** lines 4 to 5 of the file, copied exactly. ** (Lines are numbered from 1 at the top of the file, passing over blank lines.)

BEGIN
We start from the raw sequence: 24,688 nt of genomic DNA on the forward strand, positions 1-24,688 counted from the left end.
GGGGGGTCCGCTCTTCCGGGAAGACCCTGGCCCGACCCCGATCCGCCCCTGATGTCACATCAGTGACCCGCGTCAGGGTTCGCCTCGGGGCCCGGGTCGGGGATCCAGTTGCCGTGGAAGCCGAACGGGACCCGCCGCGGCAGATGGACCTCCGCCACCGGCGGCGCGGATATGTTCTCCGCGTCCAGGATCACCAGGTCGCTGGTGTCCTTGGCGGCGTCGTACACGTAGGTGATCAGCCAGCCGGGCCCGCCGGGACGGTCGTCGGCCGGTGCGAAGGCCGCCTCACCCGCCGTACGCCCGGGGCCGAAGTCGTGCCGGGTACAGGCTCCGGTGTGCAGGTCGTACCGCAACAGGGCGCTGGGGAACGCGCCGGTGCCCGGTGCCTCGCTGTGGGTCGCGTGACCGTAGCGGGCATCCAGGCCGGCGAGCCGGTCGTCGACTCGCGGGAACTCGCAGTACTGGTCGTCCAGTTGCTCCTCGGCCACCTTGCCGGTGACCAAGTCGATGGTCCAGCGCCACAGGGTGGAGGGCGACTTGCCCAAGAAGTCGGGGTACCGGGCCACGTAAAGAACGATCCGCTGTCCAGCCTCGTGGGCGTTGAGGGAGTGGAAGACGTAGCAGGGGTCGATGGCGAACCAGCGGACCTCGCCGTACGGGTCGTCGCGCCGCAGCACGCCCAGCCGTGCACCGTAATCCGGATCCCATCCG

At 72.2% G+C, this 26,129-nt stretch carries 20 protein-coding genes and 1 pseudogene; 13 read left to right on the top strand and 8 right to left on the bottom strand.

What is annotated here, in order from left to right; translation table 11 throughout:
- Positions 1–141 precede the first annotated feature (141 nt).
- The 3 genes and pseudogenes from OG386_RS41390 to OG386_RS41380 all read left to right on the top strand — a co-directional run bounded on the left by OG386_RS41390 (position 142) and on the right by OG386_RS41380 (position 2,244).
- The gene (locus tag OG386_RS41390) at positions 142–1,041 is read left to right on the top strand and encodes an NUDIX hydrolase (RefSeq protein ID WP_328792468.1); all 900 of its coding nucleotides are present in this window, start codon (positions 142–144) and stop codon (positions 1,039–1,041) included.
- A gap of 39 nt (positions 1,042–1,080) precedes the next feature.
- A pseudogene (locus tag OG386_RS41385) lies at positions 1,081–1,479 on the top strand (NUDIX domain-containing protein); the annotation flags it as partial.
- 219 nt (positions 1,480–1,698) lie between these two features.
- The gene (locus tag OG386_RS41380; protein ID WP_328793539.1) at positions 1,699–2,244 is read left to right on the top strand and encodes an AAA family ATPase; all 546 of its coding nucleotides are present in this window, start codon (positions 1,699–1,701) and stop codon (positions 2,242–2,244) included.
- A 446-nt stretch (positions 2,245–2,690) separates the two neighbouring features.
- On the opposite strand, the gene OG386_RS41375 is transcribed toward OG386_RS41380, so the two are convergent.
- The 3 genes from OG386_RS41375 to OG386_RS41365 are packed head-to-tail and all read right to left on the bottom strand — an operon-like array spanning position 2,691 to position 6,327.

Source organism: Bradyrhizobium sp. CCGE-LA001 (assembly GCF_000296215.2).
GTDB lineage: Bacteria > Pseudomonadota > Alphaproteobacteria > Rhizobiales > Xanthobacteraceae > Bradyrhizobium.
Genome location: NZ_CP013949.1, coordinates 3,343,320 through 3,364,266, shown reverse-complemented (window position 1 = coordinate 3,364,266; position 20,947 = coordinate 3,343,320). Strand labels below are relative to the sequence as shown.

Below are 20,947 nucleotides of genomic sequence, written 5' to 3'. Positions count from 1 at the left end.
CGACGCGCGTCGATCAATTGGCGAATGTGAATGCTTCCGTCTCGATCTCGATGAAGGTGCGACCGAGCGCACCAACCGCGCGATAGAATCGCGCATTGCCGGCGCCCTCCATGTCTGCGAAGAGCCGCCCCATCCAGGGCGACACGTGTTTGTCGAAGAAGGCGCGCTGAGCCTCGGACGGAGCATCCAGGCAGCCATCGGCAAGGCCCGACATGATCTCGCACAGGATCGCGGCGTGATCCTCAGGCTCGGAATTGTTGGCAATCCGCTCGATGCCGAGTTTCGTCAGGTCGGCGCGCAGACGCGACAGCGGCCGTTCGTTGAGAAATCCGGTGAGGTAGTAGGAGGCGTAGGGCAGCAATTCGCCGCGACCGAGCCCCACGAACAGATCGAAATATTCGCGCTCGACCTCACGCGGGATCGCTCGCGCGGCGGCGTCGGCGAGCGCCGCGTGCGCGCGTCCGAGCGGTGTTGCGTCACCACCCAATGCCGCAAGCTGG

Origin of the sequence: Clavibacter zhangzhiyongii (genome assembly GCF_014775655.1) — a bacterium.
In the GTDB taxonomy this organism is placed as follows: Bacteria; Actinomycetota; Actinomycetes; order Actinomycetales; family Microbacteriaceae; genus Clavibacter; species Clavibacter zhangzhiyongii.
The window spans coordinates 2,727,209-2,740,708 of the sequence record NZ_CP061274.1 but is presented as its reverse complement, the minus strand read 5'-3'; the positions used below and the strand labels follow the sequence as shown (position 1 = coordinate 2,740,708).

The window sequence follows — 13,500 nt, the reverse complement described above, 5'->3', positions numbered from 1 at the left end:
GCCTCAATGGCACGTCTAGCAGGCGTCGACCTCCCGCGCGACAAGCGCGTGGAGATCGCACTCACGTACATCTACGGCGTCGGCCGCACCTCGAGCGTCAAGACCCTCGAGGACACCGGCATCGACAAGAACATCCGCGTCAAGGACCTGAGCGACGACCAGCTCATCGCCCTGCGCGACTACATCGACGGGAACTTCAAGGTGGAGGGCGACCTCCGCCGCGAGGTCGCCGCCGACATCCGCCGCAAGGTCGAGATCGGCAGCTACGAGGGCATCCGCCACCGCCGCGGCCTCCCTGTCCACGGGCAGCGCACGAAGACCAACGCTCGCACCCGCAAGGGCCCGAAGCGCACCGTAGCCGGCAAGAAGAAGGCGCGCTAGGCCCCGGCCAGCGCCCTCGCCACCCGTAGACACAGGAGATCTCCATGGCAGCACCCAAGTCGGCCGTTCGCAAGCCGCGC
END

What is annotated here, in order from left to right; translation table 11 throughout:
- Positions 1–141 precede the first annotated feature (141 nt).